When Elysium is in ashes...then you have my permission to die.

And then we can get into the core themes of this film, which really makes it the most liberal movie ever. The central political conflict of the film is that the poor people of earth keep trying to sneak into the rich land of Elysium, mostly for their free beds that instantly cure anyone of any illness. The Department of Homeland Security makes sure to blow up any intruding immigrants and keep their spectacular medical technology to themselves while hospitals overflow on earth and Matt Damon gets little in workman's comp from his injury. It's certainly a jab at anti-immigration and anti-health care laws, although by the end of the film, its ham-fisted handling of its own themes and over the top bludgeoning over the head with its message trumps its ideology. I half expected Matt Damon to die in a cross position.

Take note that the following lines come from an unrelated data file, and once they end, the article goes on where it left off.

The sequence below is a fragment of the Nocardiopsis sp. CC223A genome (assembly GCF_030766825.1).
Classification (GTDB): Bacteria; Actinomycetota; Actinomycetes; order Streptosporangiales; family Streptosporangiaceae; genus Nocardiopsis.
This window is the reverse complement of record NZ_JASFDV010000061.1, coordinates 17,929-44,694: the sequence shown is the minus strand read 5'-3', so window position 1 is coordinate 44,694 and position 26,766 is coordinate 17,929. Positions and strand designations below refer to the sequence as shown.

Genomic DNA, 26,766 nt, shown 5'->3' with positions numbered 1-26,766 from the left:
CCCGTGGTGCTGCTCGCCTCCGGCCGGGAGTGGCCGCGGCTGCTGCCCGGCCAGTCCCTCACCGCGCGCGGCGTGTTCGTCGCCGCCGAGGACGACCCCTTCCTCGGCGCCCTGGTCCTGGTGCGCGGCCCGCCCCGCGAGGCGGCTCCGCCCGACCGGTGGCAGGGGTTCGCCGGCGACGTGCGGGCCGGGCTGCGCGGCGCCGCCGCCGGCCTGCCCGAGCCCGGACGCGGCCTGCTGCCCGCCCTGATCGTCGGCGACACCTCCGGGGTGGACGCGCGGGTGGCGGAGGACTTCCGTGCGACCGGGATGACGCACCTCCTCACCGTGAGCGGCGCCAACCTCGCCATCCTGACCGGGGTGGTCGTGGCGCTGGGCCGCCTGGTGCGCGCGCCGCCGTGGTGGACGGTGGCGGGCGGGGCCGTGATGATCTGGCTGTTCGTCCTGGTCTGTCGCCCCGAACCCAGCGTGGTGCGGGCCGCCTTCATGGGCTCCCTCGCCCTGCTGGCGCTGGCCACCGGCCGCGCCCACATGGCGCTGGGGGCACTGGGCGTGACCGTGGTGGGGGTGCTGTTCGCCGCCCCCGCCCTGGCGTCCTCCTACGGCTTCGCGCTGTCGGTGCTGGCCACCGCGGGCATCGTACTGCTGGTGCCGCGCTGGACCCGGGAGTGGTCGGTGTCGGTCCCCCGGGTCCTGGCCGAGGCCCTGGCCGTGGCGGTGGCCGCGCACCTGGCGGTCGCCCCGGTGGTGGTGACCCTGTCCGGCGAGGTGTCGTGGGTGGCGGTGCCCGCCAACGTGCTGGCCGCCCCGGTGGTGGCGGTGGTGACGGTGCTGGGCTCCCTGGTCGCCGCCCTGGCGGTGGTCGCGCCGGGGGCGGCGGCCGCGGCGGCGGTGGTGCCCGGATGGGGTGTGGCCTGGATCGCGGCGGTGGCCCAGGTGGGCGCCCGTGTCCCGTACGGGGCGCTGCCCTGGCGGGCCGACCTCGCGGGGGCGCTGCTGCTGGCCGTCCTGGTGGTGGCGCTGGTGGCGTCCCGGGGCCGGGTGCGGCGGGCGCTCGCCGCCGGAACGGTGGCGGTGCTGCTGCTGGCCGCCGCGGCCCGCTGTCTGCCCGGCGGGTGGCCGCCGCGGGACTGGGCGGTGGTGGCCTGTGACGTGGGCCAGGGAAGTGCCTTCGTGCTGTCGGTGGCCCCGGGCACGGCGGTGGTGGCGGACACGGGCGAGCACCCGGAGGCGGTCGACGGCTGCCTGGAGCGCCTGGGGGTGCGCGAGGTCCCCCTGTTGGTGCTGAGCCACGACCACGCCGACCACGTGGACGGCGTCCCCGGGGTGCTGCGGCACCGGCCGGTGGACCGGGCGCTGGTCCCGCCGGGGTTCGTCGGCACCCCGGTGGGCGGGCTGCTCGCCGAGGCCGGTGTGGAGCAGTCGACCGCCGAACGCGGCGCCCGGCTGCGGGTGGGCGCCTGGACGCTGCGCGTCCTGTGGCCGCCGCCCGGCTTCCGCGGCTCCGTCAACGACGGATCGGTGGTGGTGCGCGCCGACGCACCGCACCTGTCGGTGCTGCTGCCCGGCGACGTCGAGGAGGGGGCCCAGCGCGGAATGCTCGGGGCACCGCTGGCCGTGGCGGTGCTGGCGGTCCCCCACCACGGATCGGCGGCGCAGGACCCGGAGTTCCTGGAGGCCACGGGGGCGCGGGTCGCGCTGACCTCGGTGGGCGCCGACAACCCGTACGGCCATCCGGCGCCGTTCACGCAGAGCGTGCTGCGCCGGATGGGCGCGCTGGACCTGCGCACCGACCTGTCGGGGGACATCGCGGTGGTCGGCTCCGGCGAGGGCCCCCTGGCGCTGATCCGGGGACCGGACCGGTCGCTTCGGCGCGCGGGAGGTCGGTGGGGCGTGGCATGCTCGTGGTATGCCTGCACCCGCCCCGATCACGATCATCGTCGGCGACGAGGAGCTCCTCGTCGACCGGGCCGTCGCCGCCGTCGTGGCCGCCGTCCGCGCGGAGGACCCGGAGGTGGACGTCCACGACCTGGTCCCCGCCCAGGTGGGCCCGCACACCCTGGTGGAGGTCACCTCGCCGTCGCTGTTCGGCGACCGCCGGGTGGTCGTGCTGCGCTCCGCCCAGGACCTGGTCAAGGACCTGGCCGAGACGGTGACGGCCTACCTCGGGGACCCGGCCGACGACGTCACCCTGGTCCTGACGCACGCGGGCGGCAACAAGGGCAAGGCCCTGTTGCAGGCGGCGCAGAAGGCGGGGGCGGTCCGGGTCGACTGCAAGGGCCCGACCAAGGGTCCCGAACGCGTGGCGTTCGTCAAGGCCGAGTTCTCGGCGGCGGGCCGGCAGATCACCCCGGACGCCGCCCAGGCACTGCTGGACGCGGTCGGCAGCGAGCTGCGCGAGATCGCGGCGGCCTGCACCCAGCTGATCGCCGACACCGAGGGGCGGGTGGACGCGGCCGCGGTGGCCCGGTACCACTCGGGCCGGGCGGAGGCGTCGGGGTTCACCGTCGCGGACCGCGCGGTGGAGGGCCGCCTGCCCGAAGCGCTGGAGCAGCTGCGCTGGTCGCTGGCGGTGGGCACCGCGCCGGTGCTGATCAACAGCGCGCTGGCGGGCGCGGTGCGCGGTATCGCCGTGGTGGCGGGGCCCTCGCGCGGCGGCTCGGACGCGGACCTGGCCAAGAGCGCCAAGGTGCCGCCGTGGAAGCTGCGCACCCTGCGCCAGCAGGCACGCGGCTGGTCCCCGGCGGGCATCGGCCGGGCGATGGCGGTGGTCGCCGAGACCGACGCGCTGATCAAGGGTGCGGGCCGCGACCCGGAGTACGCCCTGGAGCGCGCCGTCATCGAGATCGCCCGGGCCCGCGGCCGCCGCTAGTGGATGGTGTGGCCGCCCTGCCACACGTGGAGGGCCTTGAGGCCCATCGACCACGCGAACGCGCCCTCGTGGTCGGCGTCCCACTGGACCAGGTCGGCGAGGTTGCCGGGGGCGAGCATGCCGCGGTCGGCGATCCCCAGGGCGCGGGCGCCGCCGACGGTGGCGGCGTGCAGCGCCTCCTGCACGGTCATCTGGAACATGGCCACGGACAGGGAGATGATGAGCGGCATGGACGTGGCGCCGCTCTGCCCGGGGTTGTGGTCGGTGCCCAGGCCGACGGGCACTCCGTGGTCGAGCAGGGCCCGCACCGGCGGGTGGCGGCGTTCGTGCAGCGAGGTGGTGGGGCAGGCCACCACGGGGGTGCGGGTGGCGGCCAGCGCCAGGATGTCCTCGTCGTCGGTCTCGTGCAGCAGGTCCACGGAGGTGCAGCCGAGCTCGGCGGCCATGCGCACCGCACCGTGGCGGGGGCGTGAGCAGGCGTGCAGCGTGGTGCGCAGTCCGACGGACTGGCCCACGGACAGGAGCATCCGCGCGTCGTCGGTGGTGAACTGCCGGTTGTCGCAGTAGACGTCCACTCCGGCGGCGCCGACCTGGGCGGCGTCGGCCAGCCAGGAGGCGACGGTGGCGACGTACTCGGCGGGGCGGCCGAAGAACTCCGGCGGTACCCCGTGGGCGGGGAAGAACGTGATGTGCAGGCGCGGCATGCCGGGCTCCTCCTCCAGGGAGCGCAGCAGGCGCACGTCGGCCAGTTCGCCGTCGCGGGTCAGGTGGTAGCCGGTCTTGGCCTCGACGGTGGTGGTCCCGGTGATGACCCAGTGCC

This is tough to criticize because immigration reform is integral to global society, and the socialization of health care is a complex issue that is largely simplified in the world of Elysium through the insta-heal med beds. Of course, in the real world, health care could be much more affordable and available than it is now, so there is some argument to be had both ways. At any rate, while District 9 was a thorough meditation on race relations through a Kafka-esque cinematic experiment, Elysium is clumsier in managing and expressing its political constructs.

Still, there are tons of cool stuff in this movie. Like District 9 the technology remains pretty realistic but also really cool. From the Robo-Suit duel to the exploding machine gun bullets and brain-downloads, the technology is sweet. One of the more badass moments, though, happens after Sharlto Kopley literally gets his face blown off from a grenade. It seemed like a very anti-climactic ending for the main villain, then it turns out that he survived, because he's just all kinds of awesome. He gets his face reconstructed (looking less scared, dirty, and younger in a very cool touch), and gets back into the action. It's a great gross-out moment.